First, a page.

I recently wrote a Blog Post titled Millwork Drafting Fundamentals. The purpose of that particular article was to educate new drafters on how old Manual Drafting Techniques could be used in AutoCAD to reduce errors as they relate to Plans, Elevations, and Sections not matching one another.
That post triggered a question that we feel is quite common for new drafters – What are Millwork Drafting Standards?
The most basic answer to that question is – Millwork Drafting Standards are the way in which a business chooses to present its Shop Drawings. This includes everything from the Layers that are used to the Scale in which items will be drawn.
There are some common standards within the industry. For the most part, each Cabinet Shop will have its own unique way of doing things. With that said, the American Woodworking Institute (AWI) does have a Quality Assurance Program in which they outline their Drafting Standards (Superior Shop Drawings is not part of that program at the time of this writing).
Millwork Drafting Standards vary throughout the industry. We would like to share with you some of our own Internal Standards. If you are the CAD Manager for your company – please feel free to borrow or modify the Superior Shop Drawings Drafting Standards to suit your needs.
In my opinion, the foundation of a good set of Millwork Drafting Standards comes down to the use of Layers. There are two extremes here. One extreme is ”Layers be Damned” and everything is drawn on Layer 0. The other extreme is dozens upon dozens of independent layers for every possible line segment that can be dreamed up.
We fall in the middle of the spectrum. We have developed the Superior Shop Drawings Standards to utilize roughly twenty-five layers. These are used for items such as Architectural Walls, Counter Tops, Splash, Casework, Dimensions, Text, Hatching, etc.
We feel that this spread of layer options gives us plenty of control over our drawings. It also prevents overwhelming our drafting team.
One very important aspect of Shop Drawings is to accurately indicate the Pattern or Grain Direction of a given object. This can play a large part in material yield and is most often shown with a Grain Direction Indicator.
The Superior Shop Drawings Drafting Standard is to not use these indicators. Instead, we use Hatching paired with layer Transparency on all parts that have a pattern direction. This allows us to cleanly indicate pattern direction on each and every part without cluttering the Shop Drawings with a dozen markers in various places.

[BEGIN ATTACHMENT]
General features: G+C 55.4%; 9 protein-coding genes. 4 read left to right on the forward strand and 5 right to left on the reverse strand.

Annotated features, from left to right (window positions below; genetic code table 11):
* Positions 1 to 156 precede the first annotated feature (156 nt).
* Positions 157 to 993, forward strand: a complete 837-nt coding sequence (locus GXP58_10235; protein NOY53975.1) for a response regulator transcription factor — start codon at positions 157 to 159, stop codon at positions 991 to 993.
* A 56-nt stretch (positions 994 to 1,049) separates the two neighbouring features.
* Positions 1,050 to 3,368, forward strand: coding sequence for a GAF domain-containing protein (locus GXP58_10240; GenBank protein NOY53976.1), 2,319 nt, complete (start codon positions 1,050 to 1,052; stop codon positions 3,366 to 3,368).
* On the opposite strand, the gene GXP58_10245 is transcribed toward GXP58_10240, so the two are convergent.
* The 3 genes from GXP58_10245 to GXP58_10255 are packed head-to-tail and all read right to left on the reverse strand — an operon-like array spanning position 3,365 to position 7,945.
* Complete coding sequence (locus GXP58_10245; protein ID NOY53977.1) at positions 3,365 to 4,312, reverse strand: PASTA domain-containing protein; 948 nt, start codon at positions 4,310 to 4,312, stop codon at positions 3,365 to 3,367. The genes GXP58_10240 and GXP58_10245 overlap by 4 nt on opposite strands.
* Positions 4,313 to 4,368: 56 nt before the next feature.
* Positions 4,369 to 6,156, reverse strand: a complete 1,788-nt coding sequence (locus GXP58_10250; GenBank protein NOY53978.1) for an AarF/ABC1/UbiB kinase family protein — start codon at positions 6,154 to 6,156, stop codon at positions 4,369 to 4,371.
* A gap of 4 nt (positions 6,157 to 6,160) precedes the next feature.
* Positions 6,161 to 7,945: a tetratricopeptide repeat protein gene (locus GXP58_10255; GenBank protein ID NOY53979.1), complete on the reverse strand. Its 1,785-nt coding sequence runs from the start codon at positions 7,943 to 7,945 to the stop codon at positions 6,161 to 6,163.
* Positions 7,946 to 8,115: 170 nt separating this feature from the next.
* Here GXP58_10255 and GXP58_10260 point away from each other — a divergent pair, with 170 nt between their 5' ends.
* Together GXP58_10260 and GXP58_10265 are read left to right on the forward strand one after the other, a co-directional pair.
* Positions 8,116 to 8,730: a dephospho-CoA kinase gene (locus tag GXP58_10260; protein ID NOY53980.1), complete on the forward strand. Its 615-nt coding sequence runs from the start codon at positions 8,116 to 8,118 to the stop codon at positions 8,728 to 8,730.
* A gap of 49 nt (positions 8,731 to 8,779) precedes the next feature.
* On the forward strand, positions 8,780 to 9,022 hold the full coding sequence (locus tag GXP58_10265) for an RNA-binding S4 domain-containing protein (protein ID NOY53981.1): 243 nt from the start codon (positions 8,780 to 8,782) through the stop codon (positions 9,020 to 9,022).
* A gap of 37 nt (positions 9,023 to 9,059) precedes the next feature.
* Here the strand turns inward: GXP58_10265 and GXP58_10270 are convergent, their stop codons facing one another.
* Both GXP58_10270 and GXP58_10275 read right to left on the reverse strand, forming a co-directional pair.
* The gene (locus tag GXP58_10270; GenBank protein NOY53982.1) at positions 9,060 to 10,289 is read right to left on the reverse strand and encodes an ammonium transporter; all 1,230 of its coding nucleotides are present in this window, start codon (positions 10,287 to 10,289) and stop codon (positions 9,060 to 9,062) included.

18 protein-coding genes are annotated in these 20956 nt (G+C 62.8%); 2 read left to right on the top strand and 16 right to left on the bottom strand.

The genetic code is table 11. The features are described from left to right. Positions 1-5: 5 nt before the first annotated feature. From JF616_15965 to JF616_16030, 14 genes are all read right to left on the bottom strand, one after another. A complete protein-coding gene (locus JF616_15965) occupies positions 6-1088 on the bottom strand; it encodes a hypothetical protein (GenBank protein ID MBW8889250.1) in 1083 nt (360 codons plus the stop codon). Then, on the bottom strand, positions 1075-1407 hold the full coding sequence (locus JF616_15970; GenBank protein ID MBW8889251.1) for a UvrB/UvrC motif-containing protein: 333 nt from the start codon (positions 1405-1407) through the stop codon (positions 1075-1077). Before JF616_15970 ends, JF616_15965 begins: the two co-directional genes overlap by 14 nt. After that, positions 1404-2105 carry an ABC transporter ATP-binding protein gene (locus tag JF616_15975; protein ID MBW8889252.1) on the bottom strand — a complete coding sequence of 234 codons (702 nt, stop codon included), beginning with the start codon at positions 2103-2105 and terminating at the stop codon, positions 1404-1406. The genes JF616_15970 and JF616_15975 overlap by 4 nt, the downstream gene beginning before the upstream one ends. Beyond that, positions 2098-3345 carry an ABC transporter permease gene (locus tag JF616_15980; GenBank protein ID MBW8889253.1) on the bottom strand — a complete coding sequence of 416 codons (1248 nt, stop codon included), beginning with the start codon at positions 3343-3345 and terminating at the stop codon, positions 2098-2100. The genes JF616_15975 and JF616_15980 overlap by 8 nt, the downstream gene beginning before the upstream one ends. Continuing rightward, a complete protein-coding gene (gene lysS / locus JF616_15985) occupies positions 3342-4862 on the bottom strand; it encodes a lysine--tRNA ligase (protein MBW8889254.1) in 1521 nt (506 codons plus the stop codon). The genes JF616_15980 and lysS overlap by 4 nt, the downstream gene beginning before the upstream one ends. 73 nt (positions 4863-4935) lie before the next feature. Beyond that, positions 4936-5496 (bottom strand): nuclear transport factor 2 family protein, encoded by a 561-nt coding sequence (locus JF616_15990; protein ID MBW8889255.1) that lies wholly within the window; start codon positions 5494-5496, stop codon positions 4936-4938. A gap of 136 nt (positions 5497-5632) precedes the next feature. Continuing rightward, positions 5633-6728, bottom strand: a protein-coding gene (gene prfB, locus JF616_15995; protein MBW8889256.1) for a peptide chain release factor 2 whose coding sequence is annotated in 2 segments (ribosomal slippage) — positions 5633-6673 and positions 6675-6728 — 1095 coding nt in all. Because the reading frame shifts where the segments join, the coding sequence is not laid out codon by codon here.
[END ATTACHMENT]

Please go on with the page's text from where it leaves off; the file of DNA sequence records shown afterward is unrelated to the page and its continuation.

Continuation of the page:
Ultimately it comes down to personal preference. We feel that hatching each part is more useful and reduces the margin of error.
When I began learning AutoCAD, it was in the days before Annotative Scales were introduced. This meant that a Dimension Style needed to be created for each scale used within your Shop Drawings.
For example, you have a Dimension Style for Full-Scale Drawings which may have your text setup to plot at 3/32”. If you also had drawings that were being plotted at 3/4” = 1’-0” then you had to duplicate that initial Dimension Style and set it up sixteen-times larger.
Annotative Scales makes the process much simpler. It also allows us to use a single Dimension Style for the majority of our needs.
To take this a step further, our Drafting Team is instructed that there are certain criteria for which items are to be dimensioned. This creates consistency in our projects and produces what we feel is a clean presentation.
Leaders and Text
Much like Annotative Dimension Styles, we like to utilize Annotative Multi-Leader Styles for the very same reason. This allows us to maintain one Multi-Leader Style for the majority of our needs.
Much like our dimension standards, we also have criteria that dictate how leaders and text are to be placed on Shop Drawings much like our dimension standards. For instance, we try to avoid crossing leaders and dimensions. We feel that this creates a cluttered drawing that is difficult to read.
Tags and Markers
For the most part, drawing markers are relatively similar across the Millwork Industry. The image below outlines the layout that we like to use on our Shop Drawings.
Much like markers, tags tend to contain similar information from one Millwork Shop to another. They often contain the Room Name, Drawing Scale, and a Letter or Number Designation. We also like to include an Architectural Reference in our tags so that cross-referencing the source material is easy.
Millwork Drafting Standards are the foundation to a set of Quality Shop Drawings. They dictate the process and presentation of the finished product while introducing consistency to your drawings.
It is our hope that this article has helped you understand the purpose of Drafting Standards. We also hope it has helped guide you in creating your own Internal Drafting Standards.
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